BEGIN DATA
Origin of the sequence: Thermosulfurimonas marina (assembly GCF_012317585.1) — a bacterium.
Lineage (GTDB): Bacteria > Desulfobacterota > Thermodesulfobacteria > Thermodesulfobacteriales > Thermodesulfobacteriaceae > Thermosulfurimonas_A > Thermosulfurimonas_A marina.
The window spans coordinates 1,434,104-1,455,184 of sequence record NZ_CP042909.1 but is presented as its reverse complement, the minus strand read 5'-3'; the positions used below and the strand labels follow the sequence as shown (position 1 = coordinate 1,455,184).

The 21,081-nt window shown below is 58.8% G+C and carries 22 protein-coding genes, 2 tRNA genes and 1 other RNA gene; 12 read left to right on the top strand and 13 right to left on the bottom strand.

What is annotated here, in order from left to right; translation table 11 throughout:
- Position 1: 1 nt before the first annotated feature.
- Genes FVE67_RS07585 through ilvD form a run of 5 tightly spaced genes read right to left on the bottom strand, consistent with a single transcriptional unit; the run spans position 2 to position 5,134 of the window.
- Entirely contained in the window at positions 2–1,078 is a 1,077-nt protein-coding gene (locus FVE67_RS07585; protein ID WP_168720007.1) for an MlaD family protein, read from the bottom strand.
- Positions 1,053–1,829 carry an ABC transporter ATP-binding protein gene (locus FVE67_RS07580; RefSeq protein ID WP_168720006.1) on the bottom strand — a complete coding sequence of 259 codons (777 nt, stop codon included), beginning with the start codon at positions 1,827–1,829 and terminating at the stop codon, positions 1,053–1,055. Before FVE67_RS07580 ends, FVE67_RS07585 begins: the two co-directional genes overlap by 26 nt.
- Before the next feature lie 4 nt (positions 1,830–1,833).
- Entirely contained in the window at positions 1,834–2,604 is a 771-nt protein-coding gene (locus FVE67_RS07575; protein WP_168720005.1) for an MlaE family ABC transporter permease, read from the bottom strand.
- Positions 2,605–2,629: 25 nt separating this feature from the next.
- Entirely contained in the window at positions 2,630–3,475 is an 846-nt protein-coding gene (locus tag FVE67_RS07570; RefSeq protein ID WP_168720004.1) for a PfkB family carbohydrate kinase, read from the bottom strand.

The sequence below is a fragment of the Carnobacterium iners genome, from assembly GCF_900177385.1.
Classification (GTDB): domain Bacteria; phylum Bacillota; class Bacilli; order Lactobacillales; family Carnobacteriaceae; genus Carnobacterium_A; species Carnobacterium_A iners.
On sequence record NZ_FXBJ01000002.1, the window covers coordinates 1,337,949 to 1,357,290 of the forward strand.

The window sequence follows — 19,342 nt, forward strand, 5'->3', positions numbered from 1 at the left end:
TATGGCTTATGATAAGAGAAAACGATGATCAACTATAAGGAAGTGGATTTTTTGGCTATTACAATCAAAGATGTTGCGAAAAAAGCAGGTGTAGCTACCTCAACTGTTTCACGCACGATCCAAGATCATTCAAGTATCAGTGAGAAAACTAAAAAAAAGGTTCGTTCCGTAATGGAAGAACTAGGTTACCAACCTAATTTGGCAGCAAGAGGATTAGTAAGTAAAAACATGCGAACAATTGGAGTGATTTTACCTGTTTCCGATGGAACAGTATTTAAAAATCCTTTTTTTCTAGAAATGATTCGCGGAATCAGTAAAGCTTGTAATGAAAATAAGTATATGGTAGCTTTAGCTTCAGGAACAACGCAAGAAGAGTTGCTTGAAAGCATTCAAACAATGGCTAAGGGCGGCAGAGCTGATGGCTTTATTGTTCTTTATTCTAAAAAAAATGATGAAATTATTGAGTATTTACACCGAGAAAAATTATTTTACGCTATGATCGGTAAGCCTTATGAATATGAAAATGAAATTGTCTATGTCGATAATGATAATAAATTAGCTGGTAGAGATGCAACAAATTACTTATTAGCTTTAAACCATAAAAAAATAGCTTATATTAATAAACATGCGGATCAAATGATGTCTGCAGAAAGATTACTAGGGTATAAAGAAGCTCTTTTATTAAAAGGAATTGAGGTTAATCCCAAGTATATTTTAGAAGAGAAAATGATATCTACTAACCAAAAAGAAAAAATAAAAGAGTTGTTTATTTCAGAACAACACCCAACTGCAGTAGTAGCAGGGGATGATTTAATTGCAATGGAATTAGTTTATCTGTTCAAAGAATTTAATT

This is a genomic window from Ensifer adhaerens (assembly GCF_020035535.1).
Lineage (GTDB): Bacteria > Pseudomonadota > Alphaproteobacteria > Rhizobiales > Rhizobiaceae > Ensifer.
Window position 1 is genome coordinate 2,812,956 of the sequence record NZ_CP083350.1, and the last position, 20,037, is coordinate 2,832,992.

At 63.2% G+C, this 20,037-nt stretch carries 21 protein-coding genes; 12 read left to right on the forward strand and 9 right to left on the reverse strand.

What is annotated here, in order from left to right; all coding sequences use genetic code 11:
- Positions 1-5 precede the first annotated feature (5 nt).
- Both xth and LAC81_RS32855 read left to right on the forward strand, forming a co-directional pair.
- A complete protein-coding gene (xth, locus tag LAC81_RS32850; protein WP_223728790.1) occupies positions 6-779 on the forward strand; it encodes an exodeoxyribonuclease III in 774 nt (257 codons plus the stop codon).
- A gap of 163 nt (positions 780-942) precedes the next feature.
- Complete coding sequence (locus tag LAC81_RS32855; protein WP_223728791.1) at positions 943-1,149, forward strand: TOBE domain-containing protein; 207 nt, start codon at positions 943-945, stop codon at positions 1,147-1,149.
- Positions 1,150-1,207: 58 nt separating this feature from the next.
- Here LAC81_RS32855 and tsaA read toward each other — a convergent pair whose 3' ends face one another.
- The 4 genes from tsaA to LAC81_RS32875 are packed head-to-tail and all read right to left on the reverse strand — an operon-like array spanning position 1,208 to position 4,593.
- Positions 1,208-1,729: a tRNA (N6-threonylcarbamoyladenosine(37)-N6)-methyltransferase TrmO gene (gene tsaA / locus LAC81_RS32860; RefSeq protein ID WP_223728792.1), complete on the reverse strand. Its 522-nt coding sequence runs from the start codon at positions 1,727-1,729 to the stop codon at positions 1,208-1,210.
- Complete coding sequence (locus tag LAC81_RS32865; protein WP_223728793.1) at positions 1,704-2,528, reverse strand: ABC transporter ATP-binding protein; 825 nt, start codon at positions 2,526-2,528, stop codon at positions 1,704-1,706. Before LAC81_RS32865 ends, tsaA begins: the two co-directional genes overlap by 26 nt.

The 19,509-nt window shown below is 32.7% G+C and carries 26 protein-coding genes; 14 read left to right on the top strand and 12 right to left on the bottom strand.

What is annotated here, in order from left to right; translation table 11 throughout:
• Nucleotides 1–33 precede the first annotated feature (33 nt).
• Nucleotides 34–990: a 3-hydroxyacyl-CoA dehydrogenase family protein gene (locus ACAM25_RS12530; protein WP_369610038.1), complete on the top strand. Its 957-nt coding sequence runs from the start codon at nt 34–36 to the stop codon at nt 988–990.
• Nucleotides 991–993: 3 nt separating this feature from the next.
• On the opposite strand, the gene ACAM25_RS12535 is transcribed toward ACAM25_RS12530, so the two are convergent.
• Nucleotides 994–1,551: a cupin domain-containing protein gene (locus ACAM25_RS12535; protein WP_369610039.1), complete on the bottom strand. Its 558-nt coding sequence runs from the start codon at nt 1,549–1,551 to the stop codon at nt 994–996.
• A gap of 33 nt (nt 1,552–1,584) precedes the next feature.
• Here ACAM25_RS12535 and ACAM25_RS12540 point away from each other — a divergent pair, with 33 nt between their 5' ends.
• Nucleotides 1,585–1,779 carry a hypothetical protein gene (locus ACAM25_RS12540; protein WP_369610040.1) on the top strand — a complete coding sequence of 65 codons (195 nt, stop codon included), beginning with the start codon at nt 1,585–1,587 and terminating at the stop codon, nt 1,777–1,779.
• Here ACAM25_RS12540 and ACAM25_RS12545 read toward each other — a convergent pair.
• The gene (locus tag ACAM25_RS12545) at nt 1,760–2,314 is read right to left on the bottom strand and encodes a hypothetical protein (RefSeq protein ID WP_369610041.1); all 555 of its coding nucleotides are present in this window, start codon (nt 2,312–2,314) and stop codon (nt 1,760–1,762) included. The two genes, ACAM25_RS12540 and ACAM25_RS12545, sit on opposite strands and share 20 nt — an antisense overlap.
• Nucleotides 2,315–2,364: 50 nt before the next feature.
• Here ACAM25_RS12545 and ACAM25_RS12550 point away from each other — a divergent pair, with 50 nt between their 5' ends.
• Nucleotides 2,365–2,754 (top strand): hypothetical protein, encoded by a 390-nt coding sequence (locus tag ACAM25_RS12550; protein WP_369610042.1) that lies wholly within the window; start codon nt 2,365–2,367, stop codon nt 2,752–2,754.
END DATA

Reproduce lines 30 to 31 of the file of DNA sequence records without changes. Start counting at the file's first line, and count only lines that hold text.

- Here LAC81_RS32855 and tsaA read toward each other — a convergent pair whose 3' ends face one another.
- The 4 genes from tsaA to LAC81_RS32875 are packed head-to-tail and all read right to left on the reverse strand — an operon-like array spanning position 1,208 to position 4,593.